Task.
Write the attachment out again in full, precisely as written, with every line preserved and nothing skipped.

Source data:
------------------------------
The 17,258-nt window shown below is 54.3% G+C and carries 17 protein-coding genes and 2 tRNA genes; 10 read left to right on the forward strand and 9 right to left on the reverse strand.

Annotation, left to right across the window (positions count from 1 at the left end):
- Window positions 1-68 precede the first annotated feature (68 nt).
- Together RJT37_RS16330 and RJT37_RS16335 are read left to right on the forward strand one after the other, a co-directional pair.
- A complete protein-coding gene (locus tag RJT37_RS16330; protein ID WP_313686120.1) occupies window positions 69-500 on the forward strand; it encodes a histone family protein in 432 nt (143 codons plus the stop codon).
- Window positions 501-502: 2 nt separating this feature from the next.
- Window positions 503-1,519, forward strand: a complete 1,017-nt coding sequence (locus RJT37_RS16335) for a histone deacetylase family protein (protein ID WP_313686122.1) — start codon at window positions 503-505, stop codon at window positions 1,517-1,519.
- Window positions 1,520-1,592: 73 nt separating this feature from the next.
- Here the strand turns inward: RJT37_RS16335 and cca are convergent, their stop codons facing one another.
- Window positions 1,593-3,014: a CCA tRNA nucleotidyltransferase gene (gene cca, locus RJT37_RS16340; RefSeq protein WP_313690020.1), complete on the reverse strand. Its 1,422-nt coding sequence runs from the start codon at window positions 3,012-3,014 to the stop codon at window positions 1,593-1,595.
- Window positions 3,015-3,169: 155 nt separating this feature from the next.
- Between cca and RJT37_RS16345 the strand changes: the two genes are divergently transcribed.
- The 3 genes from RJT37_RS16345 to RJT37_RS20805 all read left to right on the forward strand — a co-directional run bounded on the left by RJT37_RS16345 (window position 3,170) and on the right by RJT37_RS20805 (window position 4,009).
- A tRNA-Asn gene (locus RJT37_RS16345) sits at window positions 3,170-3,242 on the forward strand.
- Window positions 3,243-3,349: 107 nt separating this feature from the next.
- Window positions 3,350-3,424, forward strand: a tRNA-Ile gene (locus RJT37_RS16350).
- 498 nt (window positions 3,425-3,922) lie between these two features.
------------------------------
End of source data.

The 17,258-nt window shown below is 54.3% G+C and carries 17 protein-coding genes and 2 tRNA genes; 10 read left to right on the forward strand and 9 right to left on the reverse strand.

Annotation, left to right across the window (positions count from 1 at the left end):
- Window positions 1-68 precede the first annotated feature (68 nt).
- Together RJT37_RS16330 and RJT37_RS16335 are read left to right on the forward strand one after the other, a co-directional pair.
- A complete protein-coding gene (locus tag RJT37_RS16330; protein ID WP_313686120.1) occupies window positions 69-500 on the forward strand; it encodes a histone family protein in 432 nt (143 codons plus the stop codon).
- Window positions 501-502: 2 nt separating this feature from the next.
- Window positions 503-1,519, forward strand: a complete 1,017-nt coding sequence (locus RJT37_RS16335) for a histone deacetylase family protein (protein ID WP_313686122.1) — start codon at window positions 503-505, stop codon at window positions 1,517-1,519.
- Window positions 1,520-1,592: 73 nt separating this feature from the next.
- Here the strand turns inward: RJT37_RS16335 and cca are convergent, their stop codons facing one another.
- Window positions 1,593-3,014: a CCA tRNA nucleotidyltransferase gene (gene cca, locus RJT37_RS16340; RefSeq protein WP_313690020.1), complete on the reverse strand. Its 1,422-nt coding sequence runs from the start codon at window positions 3,012-3,014 to the stop codon at window positions 1,593-1,595.
- Window positions 3,015-3,169: 155 nt separating this feature from the next.
- Between cca and RJT37_RS16345 the strand changes: the two genes are divergently transcribed.
- The 3 genes from RJT37_RS16345 to RJT37_RS20805 all read left to right on the forward strand — a co-directional run bounded on the left by RJT37_RS16345 (window position 3,170) and on the right by RJT37_RS20805 (window position 4,009).
- A tRNA-Asn gene (locus RJT37_RS16345) sits at window positions 3,170-3,242 on the forward strand.
- Window positions 3,243-3,349: 107 nt separating this feature from the next.
- Window positions 3,350-3,424, forward strand: a tRNA-Ile gene (locus RJT37_RS16350).
- 498 nt (window positions 3,425-3,922) lie between these two features.